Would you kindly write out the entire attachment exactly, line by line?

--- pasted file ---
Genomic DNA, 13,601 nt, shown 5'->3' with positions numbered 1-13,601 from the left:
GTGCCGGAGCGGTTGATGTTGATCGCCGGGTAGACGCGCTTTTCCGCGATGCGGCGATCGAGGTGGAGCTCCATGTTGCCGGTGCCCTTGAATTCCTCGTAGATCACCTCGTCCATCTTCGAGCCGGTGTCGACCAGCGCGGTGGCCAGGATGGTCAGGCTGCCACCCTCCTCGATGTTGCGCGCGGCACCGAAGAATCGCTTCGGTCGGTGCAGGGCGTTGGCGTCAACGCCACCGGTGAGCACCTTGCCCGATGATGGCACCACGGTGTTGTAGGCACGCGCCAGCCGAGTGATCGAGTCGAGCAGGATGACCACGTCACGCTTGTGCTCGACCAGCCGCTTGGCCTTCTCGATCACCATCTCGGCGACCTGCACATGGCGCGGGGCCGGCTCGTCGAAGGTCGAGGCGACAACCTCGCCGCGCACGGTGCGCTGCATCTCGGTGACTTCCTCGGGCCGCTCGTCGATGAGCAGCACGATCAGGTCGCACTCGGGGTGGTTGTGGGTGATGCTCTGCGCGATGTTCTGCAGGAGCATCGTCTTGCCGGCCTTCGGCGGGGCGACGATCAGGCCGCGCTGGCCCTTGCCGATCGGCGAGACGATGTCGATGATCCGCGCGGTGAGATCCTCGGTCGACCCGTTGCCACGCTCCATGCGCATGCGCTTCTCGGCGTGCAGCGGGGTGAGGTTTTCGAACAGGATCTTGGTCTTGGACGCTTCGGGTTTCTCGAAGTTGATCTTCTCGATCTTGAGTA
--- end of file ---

Genomic DNA, 13,601 nt, shown 5'->3' with positions numbered 1-13,601 from the left:
GTGCCGGAGCGGTTGATGTTGATCGCCGGGTAGACGCGCTTTTCCGCGATGCGGCGATCGAGGTGGAGCTCCATGTTGCCGGTGCCCTTGAATTCCTCGTAGATCACCTCGTCCATCTTCGAGCCGGTGTCGACCAGCGCGGTGGCCAGGATGGTCAGGCTGCCACCCTCCTCGATGTTGCGCGCGGCACCGAAGAATCGCTTCGGTCGGTGCAGGGCGTTGGCGTCAACGCCACCGGTGAGCACCTTGCCCGATGATGGCACCACGGTGTTGTAGGCACGCGCCAGCCGAGTGATCGAGTCGAGCAGGATGACCACGTCACGCTTGTGCTCGACCAGCCGCTTGGCCTTCTCGATCACCATCTCGGCGACCTGCACATGGCGCGGGGCCGGCTCGTCGAAGGTCGAGGCGACAACCTCGCCGCGCACGGTGCGCTGCATCTCGGTGACTTCCTCGGGCCGCTCGTCGATGAGCAGCACGATCAGGTCGCACTCGGGGTGGTTGTGGGTGATGCTCTGCGCGATGTTCTGCAGGAGCATCGTCTTGCCGGCCTTCGGCGGGGCGACGATCAGGCCGCGCTGGCCCTTGCCGATCGGCGAGACGATGTCGATGATCCGCGCGGTGAGATCCTCGGTCGACCCGTTGCCACGCTCCATGCGCATGCGCTTCTCGGCGTGCAGCGGGGTGAGGTTTTCGAACAGGATCTTGGTCTTGGACGCTTCGGGTTTCTCGAAGTTGATCTTCTCGATCTTGAGTA